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The Trouble With Dairy

Not everyone is convinced it does a body good

By Cameron Woodworth

Like most other American kids, I grew up drinking several cups of milk every day. But it's been almost 10 years since I had my last cup. And while getting your milk-mustached face on billboards and the pages of national magazines has become a benchmark for the celebrity of numerous actors, musicians, athletes and cartoon characters, I don't ever intend to drink another.

Indeed, not everyone is convinced that milk does a body good. Some activists have started a national "not-milk" campaign to educate people about the problems associated with drinking milk and eating cheese. And doctors and nutritionists increasingly worry about the health impact of dairy products.

Michael Klaper, M.D., a physician who grew up loving the cheeses of his native Wisconsin, says it is unnatural for humans to drink any milk besides that of their own mothers. "Cow's milk is a superbly engineered fluid that will turn a 65-pound calf into a 500-pound cow in a year," he says. "That's what cow's milk is for."

Cows, after all, double their weight in 47 days (while it takes 180 for human babies), and have four stomachs. Cow's milk has about three times as much protein as human milk, and nearly 50 percent more fat. We're the only species that drinks milk beyond infancy, and no other animal drinks the milk of another species (except domesticated animals).

"Whole milk is filled with artery-clogging fat, allergenic proteins, indigestible milk sugars, antibiotics, herbicides, pesticides and...cow pus," Klaper says. "It's enough to make me not want to pour it on my cereal."

Nonfat milk may not have all the fat of whole milk, but it has plenty of other problems. John Robbins, author of May All Be Fed, writes that nonfat dairy products have higher concentrations of protein than wholefat milk and cheese, and thus make an even greater contribution to osteoporosis, kidney problems and some forms of cancer.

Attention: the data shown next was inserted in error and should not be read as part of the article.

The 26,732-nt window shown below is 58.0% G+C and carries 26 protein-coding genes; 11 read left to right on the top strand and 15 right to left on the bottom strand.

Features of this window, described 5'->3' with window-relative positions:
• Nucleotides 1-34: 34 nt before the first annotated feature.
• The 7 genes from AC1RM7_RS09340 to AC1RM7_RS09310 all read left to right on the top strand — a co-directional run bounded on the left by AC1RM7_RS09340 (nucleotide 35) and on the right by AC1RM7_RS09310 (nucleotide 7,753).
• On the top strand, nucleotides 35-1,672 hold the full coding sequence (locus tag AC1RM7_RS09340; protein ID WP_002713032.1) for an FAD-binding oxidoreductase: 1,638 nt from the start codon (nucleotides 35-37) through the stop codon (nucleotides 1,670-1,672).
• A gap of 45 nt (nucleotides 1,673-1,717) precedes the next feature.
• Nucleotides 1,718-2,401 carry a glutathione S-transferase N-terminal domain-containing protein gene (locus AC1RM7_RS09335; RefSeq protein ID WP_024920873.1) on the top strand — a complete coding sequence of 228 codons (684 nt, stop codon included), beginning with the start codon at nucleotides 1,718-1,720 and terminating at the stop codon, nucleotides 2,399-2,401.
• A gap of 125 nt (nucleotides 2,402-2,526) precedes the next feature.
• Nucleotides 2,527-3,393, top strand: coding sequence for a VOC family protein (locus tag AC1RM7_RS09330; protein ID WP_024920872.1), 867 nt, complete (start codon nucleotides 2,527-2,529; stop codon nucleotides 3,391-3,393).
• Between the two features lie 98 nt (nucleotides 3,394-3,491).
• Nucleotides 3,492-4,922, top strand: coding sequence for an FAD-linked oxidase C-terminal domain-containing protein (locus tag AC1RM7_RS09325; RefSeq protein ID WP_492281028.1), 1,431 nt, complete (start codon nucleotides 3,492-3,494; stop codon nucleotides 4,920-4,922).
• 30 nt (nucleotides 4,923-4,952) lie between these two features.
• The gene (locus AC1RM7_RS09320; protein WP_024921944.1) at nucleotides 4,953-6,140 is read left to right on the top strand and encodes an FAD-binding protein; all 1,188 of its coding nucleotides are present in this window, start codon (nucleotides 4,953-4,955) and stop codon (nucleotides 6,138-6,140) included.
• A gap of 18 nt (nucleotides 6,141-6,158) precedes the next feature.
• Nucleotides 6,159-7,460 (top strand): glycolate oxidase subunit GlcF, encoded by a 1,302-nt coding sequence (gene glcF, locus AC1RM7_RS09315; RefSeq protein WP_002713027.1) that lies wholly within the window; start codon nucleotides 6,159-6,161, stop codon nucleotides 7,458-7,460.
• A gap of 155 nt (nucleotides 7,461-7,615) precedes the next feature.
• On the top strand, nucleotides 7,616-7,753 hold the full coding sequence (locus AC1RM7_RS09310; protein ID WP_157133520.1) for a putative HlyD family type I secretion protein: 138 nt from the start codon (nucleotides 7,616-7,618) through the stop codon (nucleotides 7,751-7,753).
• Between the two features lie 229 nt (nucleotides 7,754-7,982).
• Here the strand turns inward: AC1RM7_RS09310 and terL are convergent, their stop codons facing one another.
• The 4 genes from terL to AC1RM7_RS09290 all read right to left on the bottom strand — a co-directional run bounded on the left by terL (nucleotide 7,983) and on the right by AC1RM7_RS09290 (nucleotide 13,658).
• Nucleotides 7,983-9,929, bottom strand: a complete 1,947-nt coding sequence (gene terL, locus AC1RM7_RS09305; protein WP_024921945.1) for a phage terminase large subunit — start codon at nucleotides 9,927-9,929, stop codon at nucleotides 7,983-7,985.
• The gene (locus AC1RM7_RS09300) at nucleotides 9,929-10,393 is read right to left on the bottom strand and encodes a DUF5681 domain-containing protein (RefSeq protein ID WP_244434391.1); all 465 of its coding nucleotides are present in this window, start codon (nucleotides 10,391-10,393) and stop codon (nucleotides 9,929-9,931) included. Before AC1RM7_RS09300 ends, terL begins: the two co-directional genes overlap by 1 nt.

Milk has been touted as the best prevention for osteoporosis, the crippling bone disease. But Klaper and many other doctors now believe, ironically, that osteoporosis is largely a result of overconsumption of animal products, including dairy. Third world countries whose citizens eat less meat and dairy have much lower rates of osteoporosis than the United States. An excess of animal protein in the blood causes it to become acidic, Klaper says, which then causes the body to leach calcium from our bones to make the blood alkaline again, leading to osteoporosis.

"Think about it: Cows do not drink milk," Klaper says. "Where do they get all that calcium? Well, they get it from green plants, of course. Green plants are loaded with calcium, and so are grains, nuts, seeds, fruits and vegetables. You certainly don't have to drink the milk of a cow any more than the milk of a giraffe, or the milk of a horse."

Cameron Woodworth is author of Green Cuisine: A Guide to Vegetarian Dining around Seattle and Puget Sound. Contact him at camw@quest.net or 206-732-0355.